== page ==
The piers had good catches of Spanish mackerel several days too. The smaller mackerel are hungry and have been hitting Got-Cha lures and smaller live baits fished near the surface. A few even hit king baits out near the pierís ends.

Pier fishermen also caught some flounder, red drum, pompano and a mixture of other fish. Flounder like mullet and mud minnows fished on the bottom and many pier regulars say the depressions around the pilings are a good place to find them. Flounder will also hit strip baits, while the bottom fish like pieces of shrimp and cut bait.

The forecast has the wind and swell laying out some for Friday through the weekend and that will allow more fishermen in the ocean. It was bumpy most of last week and there werenít a lot of fishermen out in smaller boats. Spanish mackerel have been holding around the inlets, scattered down the beaches and around the nearshore artificial reefs from Oregon Inlet to Little River Inlet. Small shiny lures like Clarkspoons that are trolled pretty quickly behind small planers or trolling sinkers are catching Spanish macks well.

Shark fishing is already growing more popular each year and with this week being Shark Week on the National Geographic Channel, there is a special emphasis. There are some nice sharks from the inlets out for five miles or so and there are some big sharks around some of the larger rocks, shipwrecks and artificial reefs from the beach out to the edge of the blue water. I find the smaller blacktips and spinner sharks the most fun to catch because they usually jump a few times Ė and they can usually be found just off the beach.

A few scattered kings have been caught around the sea buoys, at some of the nearshore rocks and around the nearshore artificial reefs, but there isnít a big body of them. The concentration of kings has been deeper, mainly over the rocks, wrecks and artificial reefs in 60 to 80 feet of water. While there are more kings in the slightly deeper water than along the beaches, there arenít huge numbers either place. One of the other benefits to heading a little deeper is some dolphin and an occasional sailfish have been feeding with these kings and theyíre a pleasant surprise.

I know it sounds like a broken record, but the most consistent ocean fishing for the past several weeks has been offshore bottom fishing. There is a good mixture of species. Most fishermen are after grouper and the scamps, gags and red grouper are biting well. Fishermen are also catching beeliners, grunts, porgies, black sea bass and triggerfish pretty regularly.

There are some dolphin and wahoo at the Gulf Stream. Neither are particularly large fish right now, but there is usually a lull around the first of August and weíre missing it this year so far. The wahoo numbers are a little ahead of most years and thatís good news. Hopefully it is also an indicator the fall wahoo bite, which is usually pretty good, will be especially good this year.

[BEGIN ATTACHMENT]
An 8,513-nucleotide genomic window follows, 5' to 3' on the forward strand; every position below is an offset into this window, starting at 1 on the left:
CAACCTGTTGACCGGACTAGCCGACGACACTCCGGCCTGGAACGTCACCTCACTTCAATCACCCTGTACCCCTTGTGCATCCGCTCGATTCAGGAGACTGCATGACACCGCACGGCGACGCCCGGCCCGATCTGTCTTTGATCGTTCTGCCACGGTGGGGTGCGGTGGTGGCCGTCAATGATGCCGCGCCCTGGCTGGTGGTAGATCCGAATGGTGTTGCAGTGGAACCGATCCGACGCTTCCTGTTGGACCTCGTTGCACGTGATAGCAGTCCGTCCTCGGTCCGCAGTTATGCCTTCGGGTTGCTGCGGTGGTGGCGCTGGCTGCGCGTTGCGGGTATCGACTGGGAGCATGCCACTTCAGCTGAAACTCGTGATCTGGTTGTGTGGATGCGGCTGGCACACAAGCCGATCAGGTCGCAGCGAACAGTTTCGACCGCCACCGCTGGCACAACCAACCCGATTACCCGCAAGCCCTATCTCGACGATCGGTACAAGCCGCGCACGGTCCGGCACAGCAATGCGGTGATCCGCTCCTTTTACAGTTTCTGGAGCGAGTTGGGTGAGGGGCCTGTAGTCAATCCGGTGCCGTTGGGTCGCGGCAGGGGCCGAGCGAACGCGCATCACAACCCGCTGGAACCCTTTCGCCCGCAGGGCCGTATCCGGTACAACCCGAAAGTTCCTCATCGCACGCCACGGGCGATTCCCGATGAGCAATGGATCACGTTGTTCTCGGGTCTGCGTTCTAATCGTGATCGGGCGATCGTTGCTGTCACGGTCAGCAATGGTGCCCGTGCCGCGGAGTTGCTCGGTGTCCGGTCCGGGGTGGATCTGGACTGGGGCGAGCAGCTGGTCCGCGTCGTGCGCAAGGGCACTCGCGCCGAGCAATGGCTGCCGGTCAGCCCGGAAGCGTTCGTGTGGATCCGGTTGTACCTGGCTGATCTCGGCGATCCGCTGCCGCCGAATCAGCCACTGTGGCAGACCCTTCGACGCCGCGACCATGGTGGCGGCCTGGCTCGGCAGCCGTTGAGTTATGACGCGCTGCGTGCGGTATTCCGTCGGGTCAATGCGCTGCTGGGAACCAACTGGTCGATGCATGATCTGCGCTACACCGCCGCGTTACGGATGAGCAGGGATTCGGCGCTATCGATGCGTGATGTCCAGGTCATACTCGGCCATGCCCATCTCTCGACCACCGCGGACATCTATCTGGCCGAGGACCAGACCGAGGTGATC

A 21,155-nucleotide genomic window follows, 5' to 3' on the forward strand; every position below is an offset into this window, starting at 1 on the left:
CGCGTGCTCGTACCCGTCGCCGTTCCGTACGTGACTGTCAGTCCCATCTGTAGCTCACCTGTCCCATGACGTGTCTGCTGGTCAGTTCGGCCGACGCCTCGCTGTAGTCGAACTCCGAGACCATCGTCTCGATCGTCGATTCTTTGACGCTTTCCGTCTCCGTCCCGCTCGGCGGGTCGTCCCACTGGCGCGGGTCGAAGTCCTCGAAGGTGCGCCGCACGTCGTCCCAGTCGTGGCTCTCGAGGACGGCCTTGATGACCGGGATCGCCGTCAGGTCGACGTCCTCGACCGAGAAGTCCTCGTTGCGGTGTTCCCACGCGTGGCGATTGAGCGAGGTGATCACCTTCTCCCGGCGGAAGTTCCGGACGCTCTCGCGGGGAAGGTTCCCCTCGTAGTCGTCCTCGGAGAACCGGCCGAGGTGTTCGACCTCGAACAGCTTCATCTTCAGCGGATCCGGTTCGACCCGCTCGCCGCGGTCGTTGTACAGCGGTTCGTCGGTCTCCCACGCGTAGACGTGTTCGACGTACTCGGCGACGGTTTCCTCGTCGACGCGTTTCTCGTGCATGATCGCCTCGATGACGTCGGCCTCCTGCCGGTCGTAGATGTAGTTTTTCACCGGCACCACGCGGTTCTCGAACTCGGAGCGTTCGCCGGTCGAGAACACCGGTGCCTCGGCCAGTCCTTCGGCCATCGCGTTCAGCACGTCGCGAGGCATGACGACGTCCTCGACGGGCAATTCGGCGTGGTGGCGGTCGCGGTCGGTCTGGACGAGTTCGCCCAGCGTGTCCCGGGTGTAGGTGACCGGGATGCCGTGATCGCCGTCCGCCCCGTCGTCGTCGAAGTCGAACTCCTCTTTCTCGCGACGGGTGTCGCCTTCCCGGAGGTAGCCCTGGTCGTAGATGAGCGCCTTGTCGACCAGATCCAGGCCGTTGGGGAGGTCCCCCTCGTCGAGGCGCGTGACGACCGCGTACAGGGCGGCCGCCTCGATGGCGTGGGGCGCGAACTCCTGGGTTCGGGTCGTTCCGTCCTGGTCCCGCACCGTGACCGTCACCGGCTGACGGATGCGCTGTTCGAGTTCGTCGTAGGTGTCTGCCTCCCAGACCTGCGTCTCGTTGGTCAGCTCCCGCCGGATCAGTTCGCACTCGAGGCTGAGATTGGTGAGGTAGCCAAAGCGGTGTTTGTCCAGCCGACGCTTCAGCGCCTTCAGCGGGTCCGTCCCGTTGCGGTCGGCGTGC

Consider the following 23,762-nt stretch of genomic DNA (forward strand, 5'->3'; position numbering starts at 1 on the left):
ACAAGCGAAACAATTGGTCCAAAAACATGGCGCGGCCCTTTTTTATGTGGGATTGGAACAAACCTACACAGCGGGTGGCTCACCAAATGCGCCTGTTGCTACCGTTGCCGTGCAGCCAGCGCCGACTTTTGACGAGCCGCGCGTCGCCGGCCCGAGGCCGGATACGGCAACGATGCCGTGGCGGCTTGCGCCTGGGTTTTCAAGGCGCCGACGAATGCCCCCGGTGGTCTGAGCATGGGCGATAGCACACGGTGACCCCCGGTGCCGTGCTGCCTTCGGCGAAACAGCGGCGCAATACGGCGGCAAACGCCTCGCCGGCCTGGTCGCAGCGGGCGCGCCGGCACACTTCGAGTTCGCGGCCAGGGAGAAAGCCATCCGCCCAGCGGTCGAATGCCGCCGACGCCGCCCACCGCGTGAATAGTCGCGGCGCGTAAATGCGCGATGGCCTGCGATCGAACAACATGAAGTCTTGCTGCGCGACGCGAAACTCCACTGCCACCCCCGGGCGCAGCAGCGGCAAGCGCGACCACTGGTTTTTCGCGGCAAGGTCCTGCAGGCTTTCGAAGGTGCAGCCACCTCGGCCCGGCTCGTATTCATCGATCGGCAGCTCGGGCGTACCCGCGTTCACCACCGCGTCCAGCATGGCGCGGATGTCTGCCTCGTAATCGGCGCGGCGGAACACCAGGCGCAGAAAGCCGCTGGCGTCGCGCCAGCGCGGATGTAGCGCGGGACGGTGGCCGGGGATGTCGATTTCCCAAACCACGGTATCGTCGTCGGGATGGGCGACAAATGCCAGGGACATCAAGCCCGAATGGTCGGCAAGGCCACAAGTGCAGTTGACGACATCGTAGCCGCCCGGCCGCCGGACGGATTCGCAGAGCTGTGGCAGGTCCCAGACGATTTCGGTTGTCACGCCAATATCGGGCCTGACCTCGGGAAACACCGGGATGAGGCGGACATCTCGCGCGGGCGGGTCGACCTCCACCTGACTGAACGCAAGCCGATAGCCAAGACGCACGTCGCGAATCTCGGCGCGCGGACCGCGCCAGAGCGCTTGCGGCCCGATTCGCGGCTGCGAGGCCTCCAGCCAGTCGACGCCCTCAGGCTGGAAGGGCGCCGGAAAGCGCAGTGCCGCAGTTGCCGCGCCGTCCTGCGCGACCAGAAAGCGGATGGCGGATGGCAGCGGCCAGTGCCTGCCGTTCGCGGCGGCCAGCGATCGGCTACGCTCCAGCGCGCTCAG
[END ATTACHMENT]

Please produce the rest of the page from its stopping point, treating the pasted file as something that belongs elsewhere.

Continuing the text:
MAD 9 Southport
The southern N.C. version of Military Appreciation Day will be held from Southport Marina in Southport on Saturday, September 20. Like the Military Appreciation Day event that was held in Morehead City in late May, this is a project of the Military Appreciation Day organization (www.militaryappreciationday.org) based in Charlotte. It is simply a day of saying thank you by taking members of the active duty military fishing.

MAD 9 Southport will be the effort of a large team of volunteers from across N.C. Volunteers with boats are needed to take the troops fishing, but many volunteers are also needed to help with the shore side duties. Shore side volunteers could do anything from helping with setup, registration and cleanup to helping prepare and serve the meal or even helping clean the fish that are caught.

Many fishermen with trailerable boats volunteer for both N.C. MAD events and I highly recommend being a part of it if your circumstances allow it. I have made some good friends of the troops attending and MAD volunteers and the experience is priceless. Iím pretty sure I have as much or more fun than the troops I take fishing. Those interested in being a part of MAD 9 can visit the website at www.militaryappreciationday.org for more information and to register as a volunteer.

Upcoming Fishery Meetings

Aug. 20-22: Marine Fisheries Commission, DoubleTree by Hilton Brownstone Raleigh-University, Agenda available at www.ncdmf.net, For more information contact Nancy Fish at 252-808-8021 or Nancy.Fish@ncdenr.gov.

Tournaments, Seminars, Club Meetings and Events

July 1 to August 31: Chasiní Tails Sheepshead Challenge, Chasiní Tails Outdoors, Atlantic Beach, www.chasintailsoutdoors.com.

July 1 to September 30: Chasiní Tails Flounder and Spanish Mackerel Challenge, Chasiní Tails Outdoors, Atlantic Beach, www.chasintailsoutdoors.com.

August 12 to 15: Pirateís Cove Billfish Tournament, N.C. Governorís Cup Billfishing Conservation Series, Billfish and offshore gamefish, Pirateís Cove Marina, Manteo, www.ifishpiratescove.com.

August 16: Sneads Ferry Rotary Club King Mackerel Tournament, King mackerel, New River Marina, Sneads Ferry, www.sneadsferryknt.com.

August 23: Drumín For Ducks, Old red drum, Paradise Cove Marina, Merritt, 252-249-2025.

August 23: Topsail Inshore Challenge, Flounder and redfish, New River Marina, Sneads Ferry, www.fishermanspost.com.

August 23: Sheriff Ingramís Flatfish Roundup, Flounder, Southport Marina, Southport, www.SheriffJohnIngram.com/flatfishroundup.

The Oriental Rotary Tarpon Tournament was previously scheduled for the weekend of August 22-24, but is not on their website and a note on their Facebook page reads the dates for the 2015 event will be released soon.

 Good Fishing
Capt. Jerry Dilsaver